As a young digital media entrepreneur based in Nigeria, I am always on the look out for ways to grow my business, learn new ideas and potentially source expansion capital. Internet entrepreneurs all over the world are inundated with stories of how one tech company was made after seed capital for expansion was raised from angel investors, venture capitalists or other Wall Street types.
A few weeks ago during a working vacation to North America I found out about a new service called Gigameet. It all started during an argument with some friends on a Facebook page that has over 3,000,000 likes. We were talking about successful young black entrepreneurs of Nigerian origin, and the name Chinedu Echeruo came up.
I had first heard about Chinedu when he shot into the public glare after selling Hopstop, a company he founded as an undergraduate in a New York university, to Apple in 2013 for an undisclosed sum. Several sources say the sum was as high as $1 billion, but Mr. Echeruo and Apple have refused to disclose the actual amount.
After the Facebook discussion, I decided to Google Chinedu and I came across some valuable information that eventually led me to Gigameet.
Gigameet is a website application that can be linked to your LinkedIn account, and which can get you meetings for a fee as little as $50 to $250 with any person you would like to meet, provided the person is also a member. A chunk of the meeting fee goes to charitable causes. Chinedu’s meeting fee went to Camp Interactive. C/I’s mission, according to its website is to inspire and equip underserved students with the skills in computing, leadership, and professionalism needed to thrive in the Internet economy and beyond.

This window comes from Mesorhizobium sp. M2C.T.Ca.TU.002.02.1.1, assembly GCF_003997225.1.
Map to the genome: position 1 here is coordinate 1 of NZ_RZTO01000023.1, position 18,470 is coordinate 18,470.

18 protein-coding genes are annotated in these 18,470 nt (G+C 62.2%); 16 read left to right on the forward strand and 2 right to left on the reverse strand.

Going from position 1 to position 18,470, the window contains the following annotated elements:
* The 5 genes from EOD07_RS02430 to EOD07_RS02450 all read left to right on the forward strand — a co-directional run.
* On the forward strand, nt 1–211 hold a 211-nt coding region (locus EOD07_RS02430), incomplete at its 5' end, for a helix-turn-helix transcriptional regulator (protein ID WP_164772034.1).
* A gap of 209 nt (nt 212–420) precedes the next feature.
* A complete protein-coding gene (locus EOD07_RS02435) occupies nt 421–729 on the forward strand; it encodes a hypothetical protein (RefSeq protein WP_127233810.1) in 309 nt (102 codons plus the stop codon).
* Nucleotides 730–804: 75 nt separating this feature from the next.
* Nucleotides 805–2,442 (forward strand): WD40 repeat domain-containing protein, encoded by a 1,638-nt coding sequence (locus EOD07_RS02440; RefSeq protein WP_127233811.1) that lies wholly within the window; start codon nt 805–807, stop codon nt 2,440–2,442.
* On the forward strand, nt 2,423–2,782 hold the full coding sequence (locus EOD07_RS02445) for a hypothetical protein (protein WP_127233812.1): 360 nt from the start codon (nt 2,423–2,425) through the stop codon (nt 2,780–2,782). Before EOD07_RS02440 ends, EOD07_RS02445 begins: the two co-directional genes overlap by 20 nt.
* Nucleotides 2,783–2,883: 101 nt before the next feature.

Intrigued, and always looking for networking opportunities, I signed up and started looking at who was available to meet with. Not many people in the area of digital media and publishing showed up, so I went to the Tech category and I stumbled across Mr. Echeruo’s profile (Chinedu admits Gigameet is biased towards tech industry participants.)
I immediately asked for an in person meeting for $250 which was a bit steeper than a Skype meeting which usually goes for $100.
The initial meeting time picked was rescheduled by Chinedu, probably due to his busy schedule as a very much plugged in serial entrepreneur, so that was understandable and didnt take away fom the experience but left me with more time to prepare for an hour that could change everything (as advertised on the platform itself).
The second meeting date came up a week later and we were both on time and had a productive chat which I took away many valuable lessons away from. Principal of lessons being: New York is more rugged and at the same time infinitely more developed than Lagos. As a city it lives and breathes tremendous potential energy and the ideas are kinetic, always alive, moving 24/7/365.
Pershing Square, Chinedu’s choice location for a meeting is a swanky but not ostentatious cafe near Madison Avenue in Manhattan and a stone throw from Grand Central station.
I had earlier discovered why Chinedu founded Gigameet. He disclosed this during a chat with Stanford students in 2015 in a video on Stanford’s Youtube. He explained to them the need to create an enabling environment for techpreneurs who do not easily have access to Venture capitalists.
With Gigameet, Chinedu may have created the Holy Grail of social media for start up entrepreneurs, business development types and other professionals who want to take social networking to the next level.
In our opinion, its certainly worth looking into for these types.